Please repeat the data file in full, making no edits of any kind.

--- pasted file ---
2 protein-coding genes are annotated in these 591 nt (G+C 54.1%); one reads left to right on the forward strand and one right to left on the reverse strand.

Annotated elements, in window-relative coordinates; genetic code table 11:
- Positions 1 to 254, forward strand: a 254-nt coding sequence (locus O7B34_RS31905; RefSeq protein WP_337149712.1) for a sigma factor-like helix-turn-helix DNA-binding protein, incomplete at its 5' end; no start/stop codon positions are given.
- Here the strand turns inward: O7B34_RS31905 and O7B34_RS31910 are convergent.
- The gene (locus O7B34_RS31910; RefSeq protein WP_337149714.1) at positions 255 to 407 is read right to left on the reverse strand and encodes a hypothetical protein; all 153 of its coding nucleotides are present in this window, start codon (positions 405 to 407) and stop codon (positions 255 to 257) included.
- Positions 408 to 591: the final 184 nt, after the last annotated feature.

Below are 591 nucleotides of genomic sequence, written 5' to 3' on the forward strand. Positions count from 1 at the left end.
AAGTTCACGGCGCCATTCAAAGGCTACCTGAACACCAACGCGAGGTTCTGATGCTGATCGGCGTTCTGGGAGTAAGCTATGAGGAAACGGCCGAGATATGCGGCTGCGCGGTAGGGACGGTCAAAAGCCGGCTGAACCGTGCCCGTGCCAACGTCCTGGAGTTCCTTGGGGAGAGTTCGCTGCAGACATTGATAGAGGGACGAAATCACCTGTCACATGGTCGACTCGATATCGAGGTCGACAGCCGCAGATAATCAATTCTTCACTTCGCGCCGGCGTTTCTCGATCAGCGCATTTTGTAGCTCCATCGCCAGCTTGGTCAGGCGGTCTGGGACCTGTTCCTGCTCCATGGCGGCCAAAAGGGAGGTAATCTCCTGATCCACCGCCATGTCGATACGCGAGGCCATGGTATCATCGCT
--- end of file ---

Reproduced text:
2 protein-coding genes are annotated in these 591 nt (G+C 54.1%); one reads left to right on the forward strand and one right to left on the reverse strand.

Annotated elements, in window-relative coordinates; genetic code table 11:
- Positions 1 to 254, forward strand: a 254-nt coding sequence (locus O7B34_RS31905; RefSeq protein WP_337149712.1) for a sigma factor-like helix-turn-helix DNA-binding protein, incomplete at its 5' end; no start/stop codon positions are given.
- Here the strand turns inward: O7B34_RS31905 and O7B34_RS31910 are convergent.
- The gene (locus O7B34_RS31910; RefSeq protein WP_337149714.1) at positions 255 to 407 is read right to left on the reverse strand and encodes a hypothetical protein; all 153 of its coding nucleotides are present in this window, start codon (positions 405 to 407) and stop codon (positions 255 to 257) included.
- Positions 408 to 591: the final 184 nt, after the last annotated feature.

Below are 591 nucleotides of genomic sequence, written 5' to 3' on the forward strand. Positions count from 1 at the left end.
AAGTTCACGGCGCCATTCAAAGGCTACCTGAACACCAACGCGAGGTTCTGATGCTGATCGGCGTTCTGGGAGTAAGCTATGAGGAAACGGCCGAGATATGCGGCTGCGCGGTAGGGACGGTCAAAAGCCGGCTGAACCGTGCCCGTGCCAACGTCCTGGAGTTCCTTGGGGAGAGTTCGCTGCAGACATTGATAGAGGGACGAAATCACCTGTCACATGGTCGACTCGATATCGAGGTCGACAGCCGCAGATAATCAATTCTTCACTTCGCGCCGGCGTTTCTCGATCAGCGCATTTTGTAGCTCCATCGCCAGCTTGGTCAGGCGGTCTGGGACCTGTTCCTGCTCCATGGCGGCCAAAAGGGAGGTAATCTCCTGATCCACCGCCATGTCGATACGCGAGGCCATGGTATCATCGCT